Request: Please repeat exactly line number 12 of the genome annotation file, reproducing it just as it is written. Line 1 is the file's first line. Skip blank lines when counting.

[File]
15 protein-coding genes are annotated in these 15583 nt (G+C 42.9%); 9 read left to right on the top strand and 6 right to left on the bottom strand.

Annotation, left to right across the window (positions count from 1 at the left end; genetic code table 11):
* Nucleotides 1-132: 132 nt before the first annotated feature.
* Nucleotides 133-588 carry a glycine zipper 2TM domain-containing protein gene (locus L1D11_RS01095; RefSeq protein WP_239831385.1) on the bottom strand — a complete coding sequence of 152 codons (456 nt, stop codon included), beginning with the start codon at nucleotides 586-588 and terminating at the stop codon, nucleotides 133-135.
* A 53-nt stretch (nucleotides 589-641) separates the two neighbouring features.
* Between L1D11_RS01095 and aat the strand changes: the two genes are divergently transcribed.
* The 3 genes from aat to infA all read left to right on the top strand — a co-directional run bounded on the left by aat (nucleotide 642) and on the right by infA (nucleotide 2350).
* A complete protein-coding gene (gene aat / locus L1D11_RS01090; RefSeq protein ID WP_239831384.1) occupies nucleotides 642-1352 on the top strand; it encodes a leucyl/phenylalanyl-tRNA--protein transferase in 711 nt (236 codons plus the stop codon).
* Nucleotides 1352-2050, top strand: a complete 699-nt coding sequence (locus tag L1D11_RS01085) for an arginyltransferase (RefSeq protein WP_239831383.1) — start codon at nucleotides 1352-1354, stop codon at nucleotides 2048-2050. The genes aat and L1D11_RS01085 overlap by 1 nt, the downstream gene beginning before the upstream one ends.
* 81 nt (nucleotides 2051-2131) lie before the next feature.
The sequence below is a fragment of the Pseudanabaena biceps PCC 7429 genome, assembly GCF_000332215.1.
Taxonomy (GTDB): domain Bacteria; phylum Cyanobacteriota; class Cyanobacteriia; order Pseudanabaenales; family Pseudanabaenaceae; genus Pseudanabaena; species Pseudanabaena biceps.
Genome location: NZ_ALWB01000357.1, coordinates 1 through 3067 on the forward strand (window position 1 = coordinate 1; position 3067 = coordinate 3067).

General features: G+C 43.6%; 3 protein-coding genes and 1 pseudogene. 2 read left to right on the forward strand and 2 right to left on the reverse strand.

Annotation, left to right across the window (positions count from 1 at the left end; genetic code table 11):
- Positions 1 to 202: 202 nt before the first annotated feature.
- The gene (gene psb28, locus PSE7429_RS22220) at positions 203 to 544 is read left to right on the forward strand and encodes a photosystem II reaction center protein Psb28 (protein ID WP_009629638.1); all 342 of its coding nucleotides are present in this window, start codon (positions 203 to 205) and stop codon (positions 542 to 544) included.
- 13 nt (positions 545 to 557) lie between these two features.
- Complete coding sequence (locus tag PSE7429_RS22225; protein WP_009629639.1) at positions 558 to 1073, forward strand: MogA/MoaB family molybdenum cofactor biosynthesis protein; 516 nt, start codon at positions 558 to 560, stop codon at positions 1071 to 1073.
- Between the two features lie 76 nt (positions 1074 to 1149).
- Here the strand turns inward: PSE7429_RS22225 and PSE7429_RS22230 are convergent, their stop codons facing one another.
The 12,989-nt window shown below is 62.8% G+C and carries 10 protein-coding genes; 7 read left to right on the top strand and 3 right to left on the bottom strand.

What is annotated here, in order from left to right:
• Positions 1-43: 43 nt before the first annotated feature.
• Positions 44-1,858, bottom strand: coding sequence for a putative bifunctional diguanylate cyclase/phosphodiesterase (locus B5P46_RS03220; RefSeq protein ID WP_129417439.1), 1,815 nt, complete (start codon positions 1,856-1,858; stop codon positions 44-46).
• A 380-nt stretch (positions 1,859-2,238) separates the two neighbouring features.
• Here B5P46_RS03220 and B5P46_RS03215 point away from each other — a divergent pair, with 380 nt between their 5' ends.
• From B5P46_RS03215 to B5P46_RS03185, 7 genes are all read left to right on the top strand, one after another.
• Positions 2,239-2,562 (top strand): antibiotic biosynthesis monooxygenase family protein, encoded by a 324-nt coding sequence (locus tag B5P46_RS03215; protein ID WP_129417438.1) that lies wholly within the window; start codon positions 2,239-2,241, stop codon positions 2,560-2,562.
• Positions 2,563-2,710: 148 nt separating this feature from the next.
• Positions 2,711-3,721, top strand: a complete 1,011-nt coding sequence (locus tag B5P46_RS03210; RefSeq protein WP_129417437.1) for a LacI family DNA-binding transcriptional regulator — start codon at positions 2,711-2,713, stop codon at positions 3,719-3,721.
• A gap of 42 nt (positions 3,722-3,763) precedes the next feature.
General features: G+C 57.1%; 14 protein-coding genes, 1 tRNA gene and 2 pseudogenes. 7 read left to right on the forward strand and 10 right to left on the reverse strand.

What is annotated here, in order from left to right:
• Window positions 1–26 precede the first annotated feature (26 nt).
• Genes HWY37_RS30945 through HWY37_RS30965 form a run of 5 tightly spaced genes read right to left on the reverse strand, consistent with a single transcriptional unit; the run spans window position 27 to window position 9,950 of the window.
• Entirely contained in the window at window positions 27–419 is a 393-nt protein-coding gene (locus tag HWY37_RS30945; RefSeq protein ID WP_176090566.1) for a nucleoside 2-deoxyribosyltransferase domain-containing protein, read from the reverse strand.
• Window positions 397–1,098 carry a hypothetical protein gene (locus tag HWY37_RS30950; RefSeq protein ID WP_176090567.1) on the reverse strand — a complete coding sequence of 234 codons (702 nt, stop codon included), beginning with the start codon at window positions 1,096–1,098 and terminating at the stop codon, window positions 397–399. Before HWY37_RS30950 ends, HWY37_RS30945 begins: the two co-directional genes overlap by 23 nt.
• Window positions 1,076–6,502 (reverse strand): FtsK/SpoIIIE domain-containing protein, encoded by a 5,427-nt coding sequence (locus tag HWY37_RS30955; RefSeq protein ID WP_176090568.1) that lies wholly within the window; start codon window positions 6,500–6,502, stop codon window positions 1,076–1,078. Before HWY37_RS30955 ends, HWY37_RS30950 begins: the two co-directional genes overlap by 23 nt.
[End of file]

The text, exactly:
Taxonomy (GTDB): domain Bacteria; phylum Cyanobacteriota; class Cyanobacteriia; order Pseudanabaenales; family Pseudanabaenaceae; genus Pseudanabaena; species Pseudanabaena biceps.